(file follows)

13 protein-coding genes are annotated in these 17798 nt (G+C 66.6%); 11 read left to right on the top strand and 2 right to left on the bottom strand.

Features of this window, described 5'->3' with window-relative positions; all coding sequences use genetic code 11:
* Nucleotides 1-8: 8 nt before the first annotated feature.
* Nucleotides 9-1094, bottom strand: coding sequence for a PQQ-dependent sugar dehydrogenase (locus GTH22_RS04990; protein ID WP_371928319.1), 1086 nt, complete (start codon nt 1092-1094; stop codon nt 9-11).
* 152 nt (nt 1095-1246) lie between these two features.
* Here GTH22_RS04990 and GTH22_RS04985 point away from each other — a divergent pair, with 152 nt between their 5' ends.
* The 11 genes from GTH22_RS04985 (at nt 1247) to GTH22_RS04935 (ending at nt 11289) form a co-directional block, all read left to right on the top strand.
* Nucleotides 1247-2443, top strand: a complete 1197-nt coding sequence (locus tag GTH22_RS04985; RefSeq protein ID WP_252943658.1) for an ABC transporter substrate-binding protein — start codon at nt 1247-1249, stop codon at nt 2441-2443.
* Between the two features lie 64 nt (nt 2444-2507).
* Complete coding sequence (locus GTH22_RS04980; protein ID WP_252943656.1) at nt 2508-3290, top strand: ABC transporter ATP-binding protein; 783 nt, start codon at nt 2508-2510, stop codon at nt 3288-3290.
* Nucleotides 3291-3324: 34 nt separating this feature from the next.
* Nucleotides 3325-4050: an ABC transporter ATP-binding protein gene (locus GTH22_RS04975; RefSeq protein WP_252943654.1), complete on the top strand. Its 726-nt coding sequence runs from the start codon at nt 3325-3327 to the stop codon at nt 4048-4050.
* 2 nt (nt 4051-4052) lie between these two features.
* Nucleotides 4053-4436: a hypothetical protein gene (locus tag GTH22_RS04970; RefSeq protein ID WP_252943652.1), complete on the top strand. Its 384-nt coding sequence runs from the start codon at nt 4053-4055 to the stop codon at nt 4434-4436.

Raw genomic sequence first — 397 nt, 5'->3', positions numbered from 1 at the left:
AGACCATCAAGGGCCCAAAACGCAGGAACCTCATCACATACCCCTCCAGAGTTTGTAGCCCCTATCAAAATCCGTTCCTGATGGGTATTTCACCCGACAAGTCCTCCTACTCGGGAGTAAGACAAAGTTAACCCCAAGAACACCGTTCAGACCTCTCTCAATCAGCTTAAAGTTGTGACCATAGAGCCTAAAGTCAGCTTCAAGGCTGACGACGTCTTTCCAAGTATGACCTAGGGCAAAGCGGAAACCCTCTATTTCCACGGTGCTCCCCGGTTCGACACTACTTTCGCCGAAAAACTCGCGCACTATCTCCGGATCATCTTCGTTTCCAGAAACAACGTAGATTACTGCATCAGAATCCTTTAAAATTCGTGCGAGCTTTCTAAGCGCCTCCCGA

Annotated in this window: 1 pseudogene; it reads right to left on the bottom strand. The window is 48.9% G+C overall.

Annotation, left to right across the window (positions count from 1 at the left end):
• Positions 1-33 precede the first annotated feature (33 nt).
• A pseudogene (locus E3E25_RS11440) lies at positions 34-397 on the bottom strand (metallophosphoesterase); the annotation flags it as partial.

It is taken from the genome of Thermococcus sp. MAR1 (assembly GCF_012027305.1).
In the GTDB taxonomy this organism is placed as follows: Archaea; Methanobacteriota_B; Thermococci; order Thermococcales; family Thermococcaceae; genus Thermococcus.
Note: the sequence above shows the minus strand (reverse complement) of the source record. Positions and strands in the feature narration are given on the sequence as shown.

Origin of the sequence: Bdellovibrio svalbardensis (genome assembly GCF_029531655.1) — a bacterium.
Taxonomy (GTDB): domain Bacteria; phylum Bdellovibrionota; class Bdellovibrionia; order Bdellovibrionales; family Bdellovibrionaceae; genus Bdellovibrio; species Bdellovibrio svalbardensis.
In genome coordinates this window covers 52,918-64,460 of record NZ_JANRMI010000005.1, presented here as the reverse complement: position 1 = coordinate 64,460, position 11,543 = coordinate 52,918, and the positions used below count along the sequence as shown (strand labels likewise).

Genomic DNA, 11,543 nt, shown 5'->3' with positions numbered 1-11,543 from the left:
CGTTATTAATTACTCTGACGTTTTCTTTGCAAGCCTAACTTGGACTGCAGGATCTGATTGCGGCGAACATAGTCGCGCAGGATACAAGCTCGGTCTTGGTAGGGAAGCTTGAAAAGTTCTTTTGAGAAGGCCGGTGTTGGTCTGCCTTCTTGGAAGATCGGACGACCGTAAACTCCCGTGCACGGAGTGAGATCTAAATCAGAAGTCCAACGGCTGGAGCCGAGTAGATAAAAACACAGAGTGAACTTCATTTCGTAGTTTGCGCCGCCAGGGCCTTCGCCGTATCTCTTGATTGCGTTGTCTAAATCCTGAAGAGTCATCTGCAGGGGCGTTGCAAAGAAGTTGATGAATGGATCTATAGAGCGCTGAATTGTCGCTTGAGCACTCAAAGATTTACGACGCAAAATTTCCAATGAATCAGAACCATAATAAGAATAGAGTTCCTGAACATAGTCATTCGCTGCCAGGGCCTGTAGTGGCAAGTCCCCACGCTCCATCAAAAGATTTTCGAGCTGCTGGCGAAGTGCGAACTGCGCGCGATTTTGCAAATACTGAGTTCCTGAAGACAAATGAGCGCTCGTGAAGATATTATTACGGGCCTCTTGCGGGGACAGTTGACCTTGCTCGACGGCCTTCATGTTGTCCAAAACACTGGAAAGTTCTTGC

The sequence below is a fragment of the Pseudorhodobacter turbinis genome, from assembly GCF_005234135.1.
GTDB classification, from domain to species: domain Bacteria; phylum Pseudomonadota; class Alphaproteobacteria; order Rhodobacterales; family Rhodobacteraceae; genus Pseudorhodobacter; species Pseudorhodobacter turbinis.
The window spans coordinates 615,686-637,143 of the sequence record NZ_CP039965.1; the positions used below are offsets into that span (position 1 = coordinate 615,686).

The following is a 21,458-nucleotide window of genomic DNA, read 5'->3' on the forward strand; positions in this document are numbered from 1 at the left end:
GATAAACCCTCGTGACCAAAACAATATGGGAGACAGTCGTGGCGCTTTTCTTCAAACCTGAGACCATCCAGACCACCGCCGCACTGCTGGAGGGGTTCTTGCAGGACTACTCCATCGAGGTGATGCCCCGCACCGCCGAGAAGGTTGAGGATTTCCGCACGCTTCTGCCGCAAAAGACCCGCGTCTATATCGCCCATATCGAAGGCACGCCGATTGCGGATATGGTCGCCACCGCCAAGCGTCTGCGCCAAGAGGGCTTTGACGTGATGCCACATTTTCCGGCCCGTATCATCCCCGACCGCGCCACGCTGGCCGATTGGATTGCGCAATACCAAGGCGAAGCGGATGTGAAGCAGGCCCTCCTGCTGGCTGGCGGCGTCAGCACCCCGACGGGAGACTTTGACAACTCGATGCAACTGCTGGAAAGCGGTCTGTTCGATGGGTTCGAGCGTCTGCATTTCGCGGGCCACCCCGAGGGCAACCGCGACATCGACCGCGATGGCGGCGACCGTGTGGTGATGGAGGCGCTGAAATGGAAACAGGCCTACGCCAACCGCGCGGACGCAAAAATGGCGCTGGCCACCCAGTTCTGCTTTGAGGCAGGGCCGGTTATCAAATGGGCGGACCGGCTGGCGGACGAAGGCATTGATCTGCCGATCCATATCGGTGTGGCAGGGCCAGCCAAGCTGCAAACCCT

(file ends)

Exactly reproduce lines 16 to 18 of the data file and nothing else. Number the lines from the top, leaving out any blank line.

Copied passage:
AGACCATCAAGGGCCCAAAACGCAGGAACCTCATCACATACCCCTCCAGAGTTTGTAGCCCCTATCAAAATCCGTTCCTGATGGGTATTTCACCCGACAAGTCCTCCTACTCGGGAGTAAGACAAAGTTAACCCCAAGAACACCGTTCAGACCTCTCTCAATCAGCTTAAAGTTGTGACCATAGAGCCTAAAGTCAGCTTCAAGGCTGACGACGTCTTTCCAAGTATGACCTAGGGCAAAGCGGAAACCCTCTATTTCCACGGTGCTCCCCGGTTCGACACTACTTTCGCCGAAAAACTCGCGCACTATCTCCGGATCATCTTCGTTTCCAGAAACAACGTAGATTACTGCATCAGAATCCTTTAAAATTCGTGCGAGCTTTCTAAGCGCCTCCCGA

Annotated in this window: 1 pseudogene; it reads right to left on the bottom strand. The window is 48.9% G+C overall.

Annotation, left to right across the window (positions count from 1 at the left end):